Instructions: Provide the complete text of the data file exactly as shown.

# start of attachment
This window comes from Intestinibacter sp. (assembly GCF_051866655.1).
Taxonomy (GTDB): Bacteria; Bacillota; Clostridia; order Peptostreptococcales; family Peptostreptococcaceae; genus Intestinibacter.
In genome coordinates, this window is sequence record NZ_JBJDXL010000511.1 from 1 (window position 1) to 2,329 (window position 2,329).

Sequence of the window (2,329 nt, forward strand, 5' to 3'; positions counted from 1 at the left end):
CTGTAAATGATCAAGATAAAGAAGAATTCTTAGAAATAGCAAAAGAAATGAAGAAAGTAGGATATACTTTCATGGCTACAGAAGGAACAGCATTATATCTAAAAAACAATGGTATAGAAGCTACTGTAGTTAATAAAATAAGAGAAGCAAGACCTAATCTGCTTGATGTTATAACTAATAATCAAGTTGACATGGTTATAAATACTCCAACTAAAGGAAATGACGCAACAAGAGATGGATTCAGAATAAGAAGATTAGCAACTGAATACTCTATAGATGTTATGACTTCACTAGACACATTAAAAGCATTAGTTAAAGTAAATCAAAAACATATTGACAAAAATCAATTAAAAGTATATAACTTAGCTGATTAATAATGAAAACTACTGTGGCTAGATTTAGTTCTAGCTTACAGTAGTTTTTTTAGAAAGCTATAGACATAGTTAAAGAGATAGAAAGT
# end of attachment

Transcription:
This window comes from Intestinibacter sp. (assembly GCF_051866655.1).
Taxonomy (GTDB): Bacteria; Bacillota; Clostridia; order Peptostreptococcales; family Peptostreptococcaceae; genus Intestinibacter.
In genome coordinates, this window is sequence record NZ_JBJDXL010000511.1 from 1 (window position 1) to 2,329 (window position 2,329).

Sequence of the window (2,329 nt, forward strand, 5' to 3'; positions counted from 1 at the left end):
CTGTAAATGATCAAGATAAAGAAGAATTCTTAGAAATAGCAAAAGAAATGAAGAAAGTAGGATATACTTTCATGGCTACAGAAGGAACAGCATTATATCTAAAAAACAATGGTATAGAAGCTACTGTAGTTAATAAAATAAGAGAAGCAAGACCTAATCTGCTTGATGTTATAACTAATAATCAAGTTGACATGGTTATAAATACTCCAACTAAAGGAAATGACGCAACAAGAGATGGATTCAGAATAAGAAGATTAGCAACTGAATACTCTATAGATGTTATGACTTCACTAGACACATTAAAAGCATTAGTTAAAGTAAATCAAAAACATATTGACAAAAATCAATTAAAAGTATATAACTTAGCTGATTAATAATGAAAACTACTGTGGCTAGATTTAGTTCTAGCTTACAGTAGTTTTTTTAGAAAGCTATAGACATAGTTAAAGAGATAGAAAGT